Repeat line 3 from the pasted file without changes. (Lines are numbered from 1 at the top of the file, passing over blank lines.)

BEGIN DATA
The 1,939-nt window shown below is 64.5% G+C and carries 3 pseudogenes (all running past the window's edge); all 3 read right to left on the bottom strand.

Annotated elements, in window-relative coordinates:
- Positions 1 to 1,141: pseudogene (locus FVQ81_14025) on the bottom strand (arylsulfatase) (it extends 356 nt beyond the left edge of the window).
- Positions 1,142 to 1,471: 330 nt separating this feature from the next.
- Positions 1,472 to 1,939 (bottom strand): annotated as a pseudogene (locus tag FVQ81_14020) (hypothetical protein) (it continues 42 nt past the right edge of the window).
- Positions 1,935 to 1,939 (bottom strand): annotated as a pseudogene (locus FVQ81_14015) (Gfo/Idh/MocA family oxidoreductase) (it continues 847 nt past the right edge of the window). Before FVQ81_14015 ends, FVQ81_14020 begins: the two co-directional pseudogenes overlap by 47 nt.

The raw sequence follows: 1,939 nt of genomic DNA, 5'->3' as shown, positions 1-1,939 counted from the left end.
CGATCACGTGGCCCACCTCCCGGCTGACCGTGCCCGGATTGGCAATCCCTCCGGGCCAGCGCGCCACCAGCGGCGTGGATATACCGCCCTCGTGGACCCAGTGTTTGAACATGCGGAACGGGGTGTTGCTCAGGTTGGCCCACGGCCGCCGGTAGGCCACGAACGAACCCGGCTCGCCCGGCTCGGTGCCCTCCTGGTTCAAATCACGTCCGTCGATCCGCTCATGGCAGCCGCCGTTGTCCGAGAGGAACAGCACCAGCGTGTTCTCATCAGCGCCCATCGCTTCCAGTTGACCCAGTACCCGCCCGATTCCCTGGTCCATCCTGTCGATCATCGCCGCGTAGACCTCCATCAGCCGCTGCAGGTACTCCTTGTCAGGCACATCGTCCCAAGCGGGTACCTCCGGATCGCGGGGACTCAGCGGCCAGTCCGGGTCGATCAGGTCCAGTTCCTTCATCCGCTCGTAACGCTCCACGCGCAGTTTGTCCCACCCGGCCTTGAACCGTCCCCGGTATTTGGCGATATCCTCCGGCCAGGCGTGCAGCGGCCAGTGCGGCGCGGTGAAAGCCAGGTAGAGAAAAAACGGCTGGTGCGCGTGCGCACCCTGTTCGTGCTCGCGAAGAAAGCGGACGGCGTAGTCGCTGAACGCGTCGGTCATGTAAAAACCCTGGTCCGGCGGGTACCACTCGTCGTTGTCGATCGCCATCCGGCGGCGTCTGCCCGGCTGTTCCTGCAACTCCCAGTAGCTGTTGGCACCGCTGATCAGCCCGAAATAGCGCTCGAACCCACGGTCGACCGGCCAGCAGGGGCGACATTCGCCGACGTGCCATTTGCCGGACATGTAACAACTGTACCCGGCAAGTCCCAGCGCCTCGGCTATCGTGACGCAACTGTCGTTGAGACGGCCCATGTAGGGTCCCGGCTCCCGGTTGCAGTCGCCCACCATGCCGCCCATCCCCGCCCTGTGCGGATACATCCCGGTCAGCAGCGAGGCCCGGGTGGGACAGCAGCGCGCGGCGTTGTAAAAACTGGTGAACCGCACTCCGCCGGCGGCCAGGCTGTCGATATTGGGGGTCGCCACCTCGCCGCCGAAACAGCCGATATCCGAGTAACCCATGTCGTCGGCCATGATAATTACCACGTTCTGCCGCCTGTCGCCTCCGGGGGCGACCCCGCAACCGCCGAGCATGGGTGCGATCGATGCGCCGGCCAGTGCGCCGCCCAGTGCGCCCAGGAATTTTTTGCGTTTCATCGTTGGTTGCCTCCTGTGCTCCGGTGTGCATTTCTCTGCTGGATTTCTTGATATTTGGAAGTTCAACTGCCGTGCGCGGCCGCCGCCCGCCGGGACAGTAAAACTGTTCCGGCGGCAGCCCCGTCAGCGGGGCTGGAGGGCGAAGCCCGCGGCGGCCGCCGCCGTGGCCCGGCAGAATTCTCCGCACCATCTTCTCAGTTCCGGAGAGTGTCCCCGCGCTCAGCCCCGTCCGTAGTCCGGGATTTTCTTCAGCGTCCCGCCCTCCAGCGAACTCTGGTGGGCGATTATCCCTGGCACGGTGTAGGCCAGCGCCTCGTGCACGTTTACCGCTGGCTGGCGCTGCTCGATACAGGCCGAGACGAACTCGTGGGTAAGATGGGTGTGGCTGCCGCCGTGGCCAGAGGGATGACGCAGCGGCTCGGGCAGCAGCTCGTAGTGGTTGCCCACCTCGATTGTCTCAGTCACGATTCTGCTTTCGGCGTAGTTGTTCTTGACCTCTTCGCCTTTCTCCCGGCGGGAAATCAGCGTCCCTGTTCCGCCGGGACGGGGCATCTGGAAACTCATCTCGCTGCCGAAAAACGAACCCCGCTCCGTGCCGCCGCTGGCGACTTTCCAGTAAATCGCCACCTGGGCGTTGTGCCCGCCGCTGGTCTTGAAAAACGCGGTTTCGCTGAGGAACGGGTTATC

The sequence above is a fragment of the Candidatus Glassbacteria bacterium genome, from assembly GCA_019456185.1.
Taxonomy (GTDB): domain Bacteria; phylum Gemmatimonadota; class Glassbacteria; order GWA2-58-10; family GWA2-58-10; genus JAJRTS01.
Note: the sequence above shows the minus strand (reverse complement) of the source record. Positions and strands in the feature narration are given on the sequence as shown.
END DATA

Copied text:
- Positions 1 to 1,141: pseudogene (locus FVQ81_14025) on the bottom strand (arylsulfatase) (it extends 356 nt beyond the left edge of the window).